San Francisco Chronicle

Resort rebrands and expands in Tahoe

- By Gregory Thomas

After a year of discussion­s and meetings, the ski resort formerly known as Squaw Valley has been renamed Palisades Tahoe.

But the new name doesn’t just refer to the world-famous ski area. It’s meant to encapsulat­e the formation of a single mega-resort in North Lake Tahoe.

Colorado corporatio­n Alterra Mountain Co. owns both the ski resort in Olympic Valley (also known as Squaw Valley) and Alpine Meadows, the premier ski area in an adjacent valley. It is building a gondola through the mountains to link the two resorts under the new name Palisades. Once connected, it will be North America’s third largest ski resort.

The base area at Alpine Meadows will retain its name. But the resort and ski village formerly known as Squaw Valley will be referred to as Olympic Valley going forward, resort executives said. That name stems from the 1960 Winter Olympics, which the resort hosted, and echoes the community name used by the U.S. Postal Service. (There is a separate Squaw Valley in California outside of Fresno that predates the Tahoe community.)

Palisades refers to a prominent terrain feature at the Olympic Valley ski area: a set of sheer cliffs laden with steep chutes above the Siberia chairlift that has attracted some of the resort’s most famous skiers. There is also a separate terrain feature named Palisades off the Alpine Bowl chairlift at Alpine Meadows, Palisades Tahoe President and COO Dee Byrne said.

The name is the result of a long process of community hearings and branding meetings and is meant to signify “the unique geography and one-ofa-kind terrain of these mountains, the deep Olympic and ski culture histories across both valleys, the resort’s ability to challenge all levels of skiers and riders, and the incredible strength and loyalty of the community,” the resort said in a statement.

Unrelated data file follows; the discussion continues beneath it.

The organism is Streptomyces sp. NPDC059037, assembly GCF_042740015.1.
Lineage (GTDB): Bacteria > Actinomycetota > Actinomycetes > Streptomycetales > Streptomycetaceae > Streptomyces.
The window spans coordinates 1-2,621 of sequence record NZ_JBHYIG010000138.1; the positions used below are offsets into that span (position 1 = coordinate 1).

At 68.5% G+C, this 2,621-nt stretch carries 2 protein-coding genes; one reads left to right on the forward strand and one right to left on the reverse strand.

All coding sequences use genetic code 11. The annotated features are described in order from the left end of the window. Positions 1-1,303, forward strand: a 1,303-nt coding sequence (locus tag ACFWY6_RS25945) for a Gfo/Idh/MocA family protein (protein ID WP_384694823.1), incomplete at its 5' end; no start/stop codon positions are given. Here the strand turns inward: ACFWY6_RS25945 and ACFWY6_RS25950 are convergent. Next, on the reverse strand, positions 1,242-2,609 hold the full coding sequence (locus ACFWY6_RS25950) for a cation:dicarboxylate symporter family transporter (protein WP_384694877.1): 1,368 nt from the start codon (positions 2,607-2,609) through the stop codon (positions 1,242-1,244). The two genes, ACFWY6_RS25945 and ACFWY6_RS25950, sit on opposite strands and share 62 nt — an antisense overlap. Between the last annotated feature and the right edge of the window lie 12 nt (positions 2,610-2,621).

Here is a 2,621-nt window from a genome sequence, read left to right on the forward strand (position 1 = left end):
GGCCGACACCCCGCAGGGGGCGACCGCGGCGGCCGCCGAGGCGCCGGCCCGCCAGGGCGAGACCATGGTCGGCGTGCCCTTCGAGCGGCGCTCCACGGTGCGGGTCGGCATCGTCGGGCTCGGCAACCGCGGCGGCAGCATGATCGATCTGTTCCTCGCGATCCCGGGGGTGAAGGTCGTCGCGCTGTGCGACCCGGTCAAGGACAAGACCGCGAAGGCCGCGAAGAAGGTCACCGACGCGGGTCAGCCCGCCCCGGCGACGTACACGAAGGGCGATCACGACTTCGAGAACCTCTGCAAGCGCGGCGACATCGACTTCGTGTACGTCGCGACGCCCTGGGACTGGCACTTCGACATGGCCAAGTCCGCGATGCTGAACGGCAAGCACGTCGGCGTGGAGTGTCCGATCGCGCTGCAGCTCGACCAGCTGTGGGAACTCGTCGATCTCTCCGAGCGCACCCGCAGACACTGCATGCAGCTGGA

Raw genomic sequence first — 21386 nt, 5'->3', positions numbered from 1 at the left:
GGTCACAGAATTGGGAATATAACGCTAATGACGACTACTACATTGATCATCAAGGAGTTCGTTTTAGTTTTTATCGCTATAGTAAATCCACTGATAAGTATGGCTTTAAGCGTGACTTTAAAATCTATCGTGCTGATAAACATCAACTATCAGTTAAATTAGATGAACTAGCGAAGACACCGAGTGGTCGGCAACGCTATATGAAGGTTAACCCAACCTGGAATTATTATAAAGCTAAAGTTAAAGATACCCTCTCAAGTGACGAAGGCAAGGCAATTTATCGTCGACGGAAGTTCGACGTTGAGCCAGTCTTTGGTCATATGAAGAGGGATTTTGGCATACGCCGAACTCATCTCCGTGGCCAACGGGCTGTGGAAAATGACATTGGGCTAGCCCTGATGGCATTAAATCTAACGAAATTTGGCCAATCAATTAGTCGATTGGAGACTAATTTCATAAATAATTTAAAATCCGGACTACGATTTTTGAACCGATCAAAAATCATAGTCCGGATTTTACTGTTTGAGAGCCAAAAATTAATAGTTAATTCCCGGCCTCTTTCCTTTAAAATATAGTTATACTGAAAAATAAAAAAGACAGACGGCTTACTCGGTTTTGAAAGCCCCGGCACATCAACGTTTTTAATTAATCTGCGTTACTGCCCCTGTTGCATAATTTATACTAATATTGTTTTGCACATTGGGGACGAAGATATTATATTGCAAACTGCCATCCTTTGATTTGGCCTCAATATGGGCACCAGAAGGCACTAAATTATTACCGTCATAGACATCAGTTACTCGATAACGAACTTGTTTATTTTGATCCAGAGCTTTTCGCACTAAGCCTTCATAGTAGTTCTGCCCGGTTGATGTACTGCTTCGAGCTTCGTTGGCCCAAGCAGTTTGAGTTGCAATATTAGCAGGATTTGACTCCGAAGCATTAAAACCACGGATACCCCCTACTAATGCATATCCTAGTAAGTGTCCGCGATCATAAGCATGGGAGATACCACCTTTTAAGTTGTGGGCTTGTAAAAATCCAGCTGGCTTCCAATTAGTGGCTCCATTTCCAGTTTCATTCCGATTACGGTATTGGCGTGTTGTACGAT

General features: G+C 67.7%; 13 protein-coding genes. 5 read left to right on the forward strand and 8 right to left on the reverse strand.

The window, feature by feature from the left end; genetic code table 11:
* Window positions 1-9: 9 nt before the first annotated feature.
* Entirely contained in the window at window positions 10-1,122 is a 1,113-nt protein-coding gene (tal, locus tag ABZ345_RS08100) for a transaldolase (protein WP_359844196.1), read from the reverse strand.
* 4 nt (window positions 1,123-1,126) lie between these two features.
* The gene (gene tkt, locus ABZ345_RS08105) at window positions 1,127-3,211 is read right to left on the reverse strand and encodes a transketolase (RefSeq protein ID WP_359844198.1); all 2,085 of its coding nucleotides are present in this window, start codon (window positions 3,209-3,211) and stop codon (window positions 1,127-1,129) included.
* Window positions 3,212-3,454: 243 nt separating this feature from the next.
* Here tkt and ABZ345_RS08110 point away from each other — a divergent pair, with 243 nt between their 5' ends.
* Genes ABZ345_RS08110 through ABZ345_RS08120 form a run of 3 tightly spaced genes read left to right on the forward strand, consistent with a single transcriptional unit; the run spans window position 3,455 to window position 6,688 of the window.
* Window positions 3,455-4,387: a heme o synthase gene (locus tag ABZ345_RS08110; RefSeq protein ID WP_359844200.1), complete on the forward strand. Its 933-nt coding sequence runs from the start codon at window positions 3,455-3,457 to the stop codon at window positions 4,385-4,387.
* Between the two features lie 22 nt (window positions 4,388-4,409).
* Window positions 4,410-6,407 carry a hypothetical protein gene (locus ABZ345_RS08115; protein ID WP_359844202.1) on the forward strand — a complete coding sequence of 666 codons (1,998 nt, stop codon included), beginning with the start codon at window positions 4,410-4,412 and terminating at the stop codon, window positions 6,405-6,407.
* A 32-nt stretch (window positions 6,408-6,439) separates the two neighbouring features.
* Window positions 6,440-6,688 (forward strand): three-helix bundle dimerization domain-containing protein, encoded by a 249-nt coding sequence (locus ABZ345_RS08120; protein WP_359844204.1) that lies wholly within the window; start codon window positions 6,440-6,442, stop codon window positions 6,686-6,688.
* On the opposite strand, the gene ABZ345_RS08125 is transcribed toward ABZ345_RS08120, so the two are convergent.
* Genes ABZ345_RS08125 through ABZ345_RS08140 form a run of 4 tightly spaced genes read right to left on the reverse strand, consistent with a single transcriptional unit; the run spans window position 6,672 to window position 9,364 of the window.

The new logo depicts a snowwhite eagle in profile above a pair of pointed mountainto­ps representi­ng the two mountains at Olympic and Alpine, Byrne said. The orange, setting California sun hangs in the sky as well.

The eagle is a nod to both the late Shane McConkey, a local skiing legend memorializ­ed by a metal eagle statue perched atop the resort’s KT-22 mountain, as well as the Washoe Tribe, which inhabited the Tahoe area, including Olympic Valley, before the arrival of white settlers. Tribal leaders had been asking the ski area to change its name for decades.

“The eagle was an important

bird to the Washoe,” Byrne said. “It communicat­ed between the Earth and them and the heavens.”

The resort at Olympic Valley recently began offering Washoe cultural tours on its property and hopes to expand its outreach to tribal members soon, Byrne said.

“Next step is to find a way to engage the tribe in skiing and riding up here this winter,” she said. “I’m super stoked about that.”

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